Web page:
|What are the coding conventions for Xerces-C++?
As with any coding effort, there are always arguments over what coding conventions to use. Everyone thinks
that they have the best style which leads to the entire source tree looking different. This causes consternation
as well as eye fatigue on subsequent developers that need to maintain the code. Therefore, we are going to
make an attempt at defining some basic coding conventions for Xerces-C++. When committing files or providing
patches please keep them in mind:
- All classes should have a constructor, destructor, assignment operator and copy constructor to
avoid compiler generated default versions of these.
If you add a catch(...) block be sure to add the following block
- If a class contains only static methods, only a private constructor is required.
- If a class contains any virtual methods, the destructor should be virtual.
- If a class has a public or protected constructor, it should declare private assignment operator
and copy constructor which are not implemented (unless of course you need either of these).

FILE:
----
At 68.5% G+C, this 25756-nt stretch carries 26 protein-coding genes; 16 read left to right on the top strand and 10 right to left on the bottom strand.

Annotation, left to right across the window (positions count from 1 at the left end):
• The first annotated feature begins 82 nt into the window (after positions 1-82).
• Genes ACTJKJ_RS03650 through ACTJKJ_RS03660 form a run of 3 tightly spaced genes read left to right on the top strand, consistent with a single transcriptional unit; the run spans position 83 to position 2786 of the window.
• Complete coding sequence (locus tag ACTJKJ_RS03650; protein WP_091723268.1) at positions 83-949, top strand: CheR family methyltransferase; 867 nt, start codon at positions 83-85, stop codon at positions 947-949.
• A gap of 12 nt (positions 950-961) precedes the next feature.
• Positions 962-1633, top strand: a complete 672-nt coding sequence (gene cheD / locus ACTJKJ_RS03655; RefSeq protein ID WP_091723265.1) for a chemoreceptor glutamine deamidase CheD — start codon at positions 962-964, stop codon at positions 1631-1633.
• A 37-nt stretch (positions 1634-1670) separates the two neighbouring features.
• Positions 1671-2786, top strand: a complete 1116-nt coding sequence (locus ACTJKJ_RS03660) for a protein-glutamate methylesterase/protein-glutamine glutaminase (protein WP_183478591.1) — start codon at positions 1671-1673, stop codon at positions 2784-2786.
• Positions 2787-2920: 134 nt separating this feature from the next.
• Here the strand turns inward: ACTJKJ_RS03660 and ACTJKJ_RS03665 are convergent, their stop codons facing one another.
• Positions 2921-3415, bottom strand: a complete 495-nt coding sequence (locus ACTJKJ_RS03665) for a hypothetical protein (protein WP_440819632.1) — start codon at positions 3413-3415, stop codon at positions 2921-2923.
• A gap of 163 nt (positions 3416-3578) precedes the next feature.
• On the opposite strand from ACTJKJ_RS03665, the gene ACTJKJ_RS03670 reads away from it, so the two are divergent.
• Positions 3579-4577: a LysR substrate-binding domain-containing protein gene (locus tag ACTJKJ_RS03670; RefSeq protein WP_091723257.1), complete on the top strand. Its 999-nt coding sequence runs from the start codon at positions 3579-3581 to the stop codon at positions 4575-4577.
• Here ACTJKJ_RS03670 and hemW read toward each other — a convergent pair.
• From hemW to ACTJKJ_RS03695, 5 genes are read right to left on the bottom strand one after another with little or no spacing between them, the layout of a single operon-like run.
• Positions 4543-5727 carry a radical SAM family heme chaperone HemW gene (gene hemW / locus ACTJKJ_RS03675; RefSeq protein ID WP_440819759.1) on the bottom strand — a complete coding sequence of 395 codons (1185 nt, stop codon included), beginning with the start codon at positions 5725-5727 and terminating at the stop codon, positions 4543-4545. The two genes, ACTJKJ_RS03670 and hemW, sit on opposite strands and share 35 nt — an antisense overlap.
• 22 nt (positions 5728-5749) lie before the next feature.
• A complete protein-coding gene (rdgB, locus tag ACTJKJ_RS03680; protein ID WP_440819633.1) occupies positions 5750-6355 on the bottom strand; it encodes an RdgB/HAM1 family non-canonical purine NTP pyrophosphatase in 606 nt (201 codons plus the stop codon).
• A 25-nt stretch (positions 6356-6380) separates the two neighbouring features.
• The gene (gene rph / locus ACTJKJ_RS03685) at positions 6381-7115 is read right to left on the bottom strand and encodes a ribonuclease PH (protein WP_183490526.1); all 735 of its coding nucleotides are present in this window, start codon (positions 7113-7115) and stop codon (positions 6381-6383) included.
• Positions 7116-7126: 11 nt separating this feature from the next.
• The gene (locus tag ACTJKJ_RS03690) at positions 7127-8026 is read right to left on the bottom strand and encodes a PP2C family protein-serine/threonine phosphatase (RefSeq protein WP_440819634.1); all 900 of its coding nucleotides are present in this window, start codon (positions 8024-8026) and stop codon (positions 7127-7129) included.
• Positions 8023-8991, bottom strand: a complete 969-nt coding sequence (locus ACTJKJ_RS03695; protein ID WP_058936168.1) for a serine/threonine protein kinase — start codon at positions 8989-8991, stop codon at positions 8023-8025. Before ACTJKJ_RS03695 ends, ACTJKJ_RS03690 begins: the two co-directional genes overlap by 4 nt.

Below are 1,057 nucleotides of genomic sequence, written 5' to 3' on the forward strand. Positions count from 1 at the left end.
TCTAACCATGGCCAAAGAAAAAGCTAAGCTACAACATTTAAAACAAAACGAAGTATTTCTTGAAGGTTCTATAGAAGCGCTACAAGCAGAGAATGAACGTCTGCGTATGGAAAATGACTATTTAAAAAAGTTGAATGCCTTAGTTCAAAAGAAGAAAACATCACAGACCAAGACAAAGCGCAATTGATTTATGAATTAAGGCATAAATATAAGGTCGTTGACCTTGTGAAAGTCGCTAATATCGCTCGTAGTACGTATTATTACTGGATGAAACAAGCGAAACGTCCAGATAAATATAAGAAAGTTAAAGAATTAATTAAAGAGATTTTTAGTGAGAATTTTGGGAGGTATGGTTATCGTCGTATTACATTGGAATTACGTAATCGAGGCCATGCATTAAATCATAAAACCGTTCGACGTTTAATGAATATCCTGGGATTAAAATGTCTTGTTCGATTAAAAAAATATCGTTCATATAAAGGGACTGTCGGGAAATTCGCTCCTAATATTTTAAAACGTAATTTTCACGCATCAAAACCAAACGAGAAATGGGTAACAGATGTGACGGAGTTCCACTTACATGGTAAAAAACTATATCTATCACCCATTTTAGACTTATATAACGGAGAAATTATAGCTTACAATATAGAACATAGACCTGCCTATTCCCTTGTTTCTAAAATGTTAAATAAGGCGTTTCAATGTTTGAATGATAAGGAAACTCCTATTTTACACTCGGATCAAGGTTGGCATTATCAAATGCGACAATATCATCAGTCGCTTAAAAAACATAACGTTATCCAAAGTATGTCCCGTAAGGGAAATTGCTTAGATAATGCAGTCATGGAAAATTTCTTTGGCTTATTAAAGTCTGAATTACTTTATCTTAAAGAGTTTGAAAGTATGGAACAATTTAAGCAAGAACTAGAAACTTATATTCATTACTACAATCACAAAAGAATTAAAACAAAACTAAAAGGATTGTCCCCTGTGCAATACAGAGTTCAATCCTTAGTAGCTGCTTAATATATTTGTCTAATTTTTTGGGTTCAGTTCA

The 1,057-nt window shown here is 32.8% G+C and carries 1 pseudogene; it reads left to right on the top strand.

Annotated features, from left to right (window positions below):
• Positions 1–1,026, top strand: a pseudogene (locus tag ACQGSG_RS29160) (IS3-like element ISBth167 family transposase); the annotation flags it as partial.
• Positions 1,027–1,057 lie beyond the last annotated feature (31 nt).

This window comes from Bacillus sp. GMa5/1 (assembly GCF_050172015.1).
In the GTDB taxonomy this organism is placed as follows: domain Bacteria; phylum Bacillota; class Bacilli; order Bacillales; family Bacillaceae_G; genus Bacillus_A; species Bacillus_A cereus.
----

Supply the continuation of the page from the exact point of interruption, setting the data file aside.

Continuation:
so the OutOfMemory condition does not get absorbed.
If you change the serialization format (by adding something to be serialized or removing something that
was serialized) increment the XERCES_GRAMMAR_SERIALIZATION_LEVEL constant in XercesVersion.hpp.
If a class allocates memory or is instantiated with new then it should inherit from XMemory.
Use a tab size of 4 and insert them as spaces instead of keeping tabs.
The code is written to be platform independent. Platform specific code should only be in the
util/FileManagers, util/MutexManagers, util/Transcoders, util/MsgLoaders, and util/NetAccessors directories.
The header file name and the source file name should both be named corresponding to the primary
class they contain. For example class StringPool should be in the header file StringPool.hpp and in
the source file StringPool.cpp.
In general, code should be documented with comments. Use Doxygen tags to describe methods.
The naming convention for enumerations should be chosen to be unique and descriptive
(i.e. INVALID or UNKNOWN) to avoid colliding with predefined macros in other
products. The current style of using ALL CAP enums should be phased out with
Mixed Case instead, except for names specified in standards (for example, TEXT_NODE
should not be converted to mixed case for standards compliance).